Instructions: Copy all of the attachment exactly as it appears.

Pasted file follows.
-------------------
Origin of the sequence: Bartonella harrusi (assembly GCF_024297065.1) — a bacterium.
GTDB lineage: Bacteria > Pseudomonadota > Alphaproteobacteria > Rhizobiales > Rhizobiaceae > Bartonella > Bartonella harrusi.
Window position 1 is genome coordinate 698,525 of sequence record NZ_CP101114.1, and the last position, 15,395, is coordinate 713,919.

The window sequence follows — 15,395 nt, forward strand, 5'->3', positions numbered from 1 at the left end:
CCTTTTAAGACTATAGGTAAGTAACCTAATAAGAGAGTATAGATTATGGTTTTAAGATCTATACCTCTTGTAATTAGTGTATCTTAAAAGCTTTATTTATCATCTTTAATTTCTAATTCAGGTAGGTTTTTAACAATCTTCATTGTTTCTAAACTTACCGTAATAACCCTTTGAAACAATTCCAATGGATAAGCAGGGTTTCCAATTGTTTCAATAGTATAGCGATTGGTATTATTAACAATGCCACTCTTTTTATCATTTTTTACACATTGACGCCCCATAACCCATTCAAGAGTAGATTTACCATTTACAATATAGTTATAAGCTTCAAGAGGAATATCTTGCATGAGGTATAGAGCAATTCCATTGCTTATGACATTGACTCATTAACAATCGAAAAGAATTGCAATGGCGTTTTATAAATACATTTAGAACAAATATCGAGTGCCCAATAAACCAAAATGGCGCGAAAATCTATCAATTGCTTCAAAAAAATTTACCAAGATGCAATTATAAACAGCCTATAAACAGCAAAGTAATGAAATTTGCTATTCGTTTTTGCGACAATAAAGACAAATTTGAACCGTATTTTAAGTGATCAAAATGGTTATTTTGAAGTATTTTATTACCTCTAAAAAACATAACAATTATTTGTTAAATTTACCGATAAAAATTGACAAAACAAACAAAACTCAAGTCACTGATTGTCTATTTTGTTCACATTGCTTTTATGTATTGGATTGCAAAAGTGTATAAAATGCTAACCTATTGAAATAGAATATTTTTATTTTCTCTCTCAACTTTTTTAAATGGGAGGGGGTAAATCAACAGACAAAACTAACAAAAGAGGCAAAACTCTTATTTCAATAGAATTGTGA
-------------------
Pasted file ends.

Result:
Origin of the sequence: Bartonella harrusi (assembly GCF_024297065.1) — a bacterium.
GTDB lineage: Bacteria > Pseudomonadota > Alphaproteobacteria > Rhizobiales > Rhizobiaceae > Bartonella > Bartonella harrusi.
Window position 1 is genome coordinate 698,525 of sequence record NZ_CP101114.1, and the last position, 15,395, is coordinate 713,919.

The window sequence follows — 15,395 nt, forward strand, 5'->3', positions numbered from 1 at the left end:
CCTTTTAAGACTATAGGTAAGTAACCTAATAAGAGAGTATAGATTATGGTTTTAAGATCTATACCTCTTGTAATTAGTGTATCTTAAAAGCTTTATTTATCATCTTTAATTTCTAATTCAGGTAGGTTTTTAACAATCTTCATTGTTTCTAAACTTACCGTAATAACCCTTTGAAACAATTCCAATGGATAAGCAGGGTTTCCAATTGTTTCAATAGTATAGCGATTGGTATTATTAACAATGCCACTCTTTTTATCATTTTTTACACATTGACGCCCCATAACCCATTCAAGAGTAGATTTACCATTTACAATATAGTTATAAGCTTCAAGAGGAATATCTTGCATGAGGTATAGAGCAATTCCATTGCTTATGACATTGACTCATTAACAATCGAAAAGAATTGCAATGGCGTTTTATAAATACATTTAGAACAAATATCGAGTGCCCAATAAACCAAAATGGCGCGAAAATCTATCAATTGCTTCAAAAAAATTTACCAAGATGCAATTATAAACAGCCTATAAACAGCAAAGTAATGAAATTTGCTATTCGTTTTTGCGACAATAAAGACAAATTTGAACCGTATTTTAAGTGATCAAAATGGTTATTTTGAAGTATTTTATTACCTCTAAAAAACATAACAATTATTTGTTAAATTTACCGATAAAAATTGACAAAACAAACAAAACTCAAGTCACTGATTGTCTATTTTGTTCACATTGCTTTTATGTATTGGATTGCAAAAGTGTATAAAATGCTAACCTATTGAAATAGAATATTTTTATTTTCTCTCTCAACTTTTTTAAATGGGAGGGGGTAAATCAACAGACAAAACTAACAAAAGAGGCAAAACTCTTATTTCAATAGAATTGTGA